The Truth About Vaccines


Vaccines expose the body to a weakened form of a disease, which allows the immune system to build defenses against it. “Vaccines can prevent serious illness and death from so many diseases that used to kill hundreds of thousands of children before we had vaccines, and still continue to do so in places where they don’t have vaccines. As the diseases have become less common, we have forgotten how serious and dangerous some of these illnesses can be,” says Dr. Jasjit Singh, an infectious disease specialist at CHOC.


Some parents do not vaccinate their children, believing myths that vaccines are dangerous or cause disorders like autism. Parents also cite concerns that too many vaccines are given at once. Despite much research, there is no scientific evidence that vaccines are dangerous, cause autism or overload the immune system. Every day, a healthy baby’s immune system successfully fights off millions of germs. Antigens are parts of germs that cause the body’s immune system to go to work. “What often happens is a parent talked to a friend who planted a seed of doubt in their mind. They want to look into it further, and meanwhile hold off on vaccines. I would like to remind parents that not vaccinating and delaying vaccines is dangerous,” says Dr. Singh.

“Vaccination is an ongoing, important part of your medical care. Vaccination is a lifetime preventative medicine tool that we have,” says Dr. Singh. The Centers for Disease Control and Prevention (CDC), the American Academy of Pediatrics and the American Academy of Family Physicians all recommend that children get vaccinated against chicken pox, polio, hepatitis A and B, measles, mumps, rubella, diphtheria, tetanus, influenza (the flu), and pertussis (whooping cough), among other diseases. Adults should be vaccinated against illnesses like the flu, notes Dr. Singh, and certain vaccines are encouraged for pregnant women, especially the whooping cough and flu vaccines, she adds.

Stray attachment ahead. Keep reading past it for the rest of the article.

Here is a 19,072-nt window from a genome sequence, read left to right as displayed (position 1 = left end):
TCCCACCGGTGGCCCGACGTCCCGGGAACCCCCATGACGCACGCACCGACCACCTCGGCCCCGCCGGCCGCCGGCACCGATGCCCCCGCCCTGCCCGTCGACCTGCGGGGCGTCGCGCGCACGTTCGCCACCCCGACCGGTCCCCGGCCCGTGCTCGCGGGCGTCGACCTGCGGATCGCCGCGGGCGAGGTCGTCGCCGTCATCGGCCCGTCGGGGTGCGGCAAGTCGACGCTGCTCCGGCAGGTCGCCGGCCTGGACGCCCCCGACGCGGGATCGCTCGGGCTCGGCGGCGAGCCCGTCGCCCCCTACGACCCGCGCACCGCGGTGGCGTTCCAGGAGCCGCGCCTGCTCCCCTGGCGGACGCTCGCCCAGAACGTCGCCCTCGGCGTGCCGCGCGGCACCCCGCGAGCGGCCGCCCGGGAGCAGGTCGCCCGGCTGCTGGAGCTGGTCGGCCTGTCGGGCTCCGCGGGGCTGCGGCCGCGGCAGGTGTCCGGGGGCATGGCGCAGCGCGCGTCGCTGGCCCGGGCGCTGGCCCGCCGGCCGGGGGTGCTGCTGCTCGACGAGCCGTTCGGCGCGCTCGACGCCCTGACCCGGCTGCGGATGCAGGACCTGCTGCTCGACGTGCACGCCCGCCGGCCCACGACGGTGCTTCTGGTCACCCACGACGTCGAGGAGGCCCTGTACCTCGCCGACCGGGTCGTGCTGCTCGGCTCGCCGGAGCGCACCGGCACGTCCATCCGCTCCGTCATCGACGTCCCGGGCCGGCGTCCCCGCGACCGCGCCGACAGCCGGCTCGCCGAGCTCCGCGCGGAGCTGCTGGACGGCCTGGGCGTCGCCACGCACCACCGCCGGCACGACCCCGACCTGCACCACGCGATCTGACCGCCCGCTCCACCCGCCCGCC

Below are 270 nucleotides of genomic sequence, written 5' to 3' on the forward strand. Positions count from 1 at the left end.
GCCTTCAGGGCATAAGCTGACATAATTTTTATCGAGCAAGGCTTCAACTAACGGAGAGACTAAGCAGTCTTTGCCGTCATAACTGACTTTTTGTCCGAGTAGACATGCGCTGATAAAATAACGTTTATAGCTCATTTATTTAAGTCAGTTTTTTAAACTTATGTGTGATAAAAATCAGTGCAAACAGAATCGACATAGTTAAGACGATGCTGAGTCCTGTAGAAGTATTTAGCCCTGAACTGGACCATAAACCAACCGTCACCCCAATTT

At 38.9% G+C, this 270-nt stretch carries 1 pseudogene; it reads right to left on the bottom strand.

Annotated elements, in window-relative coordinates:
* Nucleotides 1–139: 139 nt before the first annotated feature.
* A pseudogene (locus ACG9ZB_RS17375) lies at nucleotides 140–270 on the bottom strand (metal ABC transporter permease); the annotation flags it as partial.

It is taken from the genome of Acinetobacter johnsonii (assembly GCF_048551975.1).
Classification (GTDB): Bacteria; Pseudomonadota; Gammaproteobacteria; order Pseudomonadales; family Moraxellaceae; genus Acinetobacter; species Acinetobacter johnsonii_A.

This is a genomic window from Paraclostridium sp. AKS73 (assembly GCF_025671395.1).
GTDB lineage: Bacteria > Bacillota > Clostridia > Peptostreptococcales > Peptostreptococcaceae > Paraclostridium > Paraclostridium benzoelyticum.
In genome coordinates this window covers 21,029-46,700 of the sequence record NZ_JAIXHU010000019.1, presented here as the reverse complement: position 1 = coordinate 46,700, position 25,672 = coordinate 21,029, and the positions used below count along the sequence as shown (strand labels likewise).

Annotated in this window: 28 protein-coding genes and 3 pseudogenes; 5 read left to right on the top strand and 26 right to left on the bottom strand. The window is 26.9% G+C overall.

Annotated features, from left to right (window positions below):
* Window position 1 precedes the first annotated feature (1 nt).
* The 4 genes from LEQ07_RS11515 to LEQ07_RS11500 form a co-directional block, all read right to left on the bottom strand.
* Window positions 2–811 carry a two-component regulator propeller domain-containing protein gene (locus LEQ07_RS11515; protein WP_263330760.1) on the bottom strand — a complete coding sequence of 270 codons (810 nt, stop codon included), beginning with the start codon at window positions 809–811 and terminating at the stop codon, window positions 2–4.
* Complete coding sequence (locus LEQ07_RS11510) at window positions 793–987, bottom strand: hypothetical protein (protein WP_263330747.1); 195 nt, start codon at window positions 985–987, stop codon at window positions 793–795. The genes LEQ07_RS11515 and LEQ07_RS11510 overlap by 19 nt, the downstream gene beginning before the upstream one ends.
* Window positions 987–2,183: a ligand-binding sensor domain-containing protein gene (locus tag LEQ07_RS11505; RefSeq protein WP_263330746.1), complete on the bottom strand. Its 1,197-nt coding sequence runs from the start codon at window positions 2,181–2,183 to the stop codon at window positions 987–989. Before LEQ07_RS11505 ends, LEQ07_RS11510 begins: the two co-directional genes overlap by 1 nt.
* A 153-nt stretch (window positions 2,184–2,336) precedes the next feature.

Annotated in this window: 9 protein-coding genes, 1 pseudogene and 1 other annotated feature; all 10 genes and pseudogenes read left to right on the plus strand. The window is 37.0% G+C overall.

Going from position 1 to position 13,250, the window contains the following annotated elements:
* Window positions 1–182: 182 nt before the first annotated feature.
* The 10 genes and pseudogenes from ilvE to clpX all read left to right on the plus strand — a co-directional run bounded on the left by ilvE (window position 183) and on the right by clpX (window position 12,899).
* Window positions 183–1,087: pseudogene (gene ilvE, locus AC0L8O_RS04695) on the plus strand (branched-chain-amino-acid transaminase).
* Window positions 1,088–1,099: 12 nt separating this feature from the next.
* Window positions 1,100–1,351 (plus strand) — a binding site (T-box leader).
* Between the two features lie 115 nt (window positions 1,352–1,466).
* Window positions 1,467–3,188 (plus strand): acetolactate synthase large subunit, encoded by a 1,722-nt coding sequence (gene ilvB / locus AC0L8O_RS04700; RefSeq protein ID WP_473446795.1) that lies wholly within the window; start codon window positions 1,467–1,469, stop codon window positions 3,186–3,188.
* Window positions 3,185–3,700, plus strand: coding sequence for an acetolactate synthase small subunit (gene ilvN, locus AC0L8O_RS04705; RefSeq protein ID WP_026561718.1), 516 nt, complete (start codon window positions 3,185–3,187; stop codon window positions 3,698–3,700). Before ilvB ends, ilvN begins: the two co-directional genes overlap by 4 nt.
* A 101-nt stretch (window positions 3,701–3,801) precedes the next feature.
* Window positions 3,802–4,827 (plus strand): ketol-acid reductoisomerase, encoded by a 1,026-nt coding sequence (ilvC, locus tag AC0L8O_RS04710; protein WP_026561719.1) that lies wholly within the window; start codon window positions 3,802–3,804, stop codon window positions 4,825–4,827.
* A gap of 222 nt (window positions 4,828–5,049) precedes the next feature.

Meet Dr. Singh - Expert in Infectious Diseases

Dr. Singh is the associate director of pediatric infectious diseases and the medical director of infection prevention and epidemiology at CHOC. Her research interests include vaccines and respiratory diseases of early childhood in the developing world. Dr. Singh is dedicated to vaccine education and outreach and has lectured worldwide about vaccines and infectious disease prevention. Dr. Singh received her fellowship training at Johns Hopkins University Hospital in Baltimore and she completed her residency and internship at New York Hospital-Cornell Medical Center in New York City.

Dr. Singh’s philosophy of care: “I try to stay as up-to-date as possible with practices and information but in the end, when I am taking care of a patient, I try to care for each one as if it were my own child.”

Duke University School of Medicine, Durham, NC

Pediatric Infectious Disease

Dr. health-Singh

Dr. Jasjit Singh
CHOC Infectious Disease Specialist

“Herd Immunity” Protects Everyone Against Disease

When most people in a community are vaccinated against a disease, the virus lacks a host and will eventually go away because there are so few susceptible people left to infect. This is known as “herd immunity.”

Unless society eliminates a disease, it’s important to keep immunizing people. If the protection given by a vaccination is removed, more and more people will become infected and spread diseases to others. In time, diseases that today are almost unknown and rare in the United States, such as polio, could return.

Parents at the park with small child

CHOC Radio Podcast: Childhood Vaccinations

Dr. Antonio Arrieta

To ensure maximum protection against diseases, children should receive vaccinations at the correct, recommended age, a CHOC infectious disease specialist tells Research 360,° a podcast highlighting research at the hospital.

In this segment, Dr. Antonio Arrieta discusses proper timing of vaccinations, dispels myths surrounding vaccinations, and details his current research at CHOC. Listen in to hear more about childhood vaccinations.

How To Make Shots Less Stressful

The process of going to the pediatrician and receiving shots can be a stressful, or even anxiety-producing, for young children. Follow these simple steps on how to make shots less stressful.

Kind female nurse gives a little girl patient a vaccine

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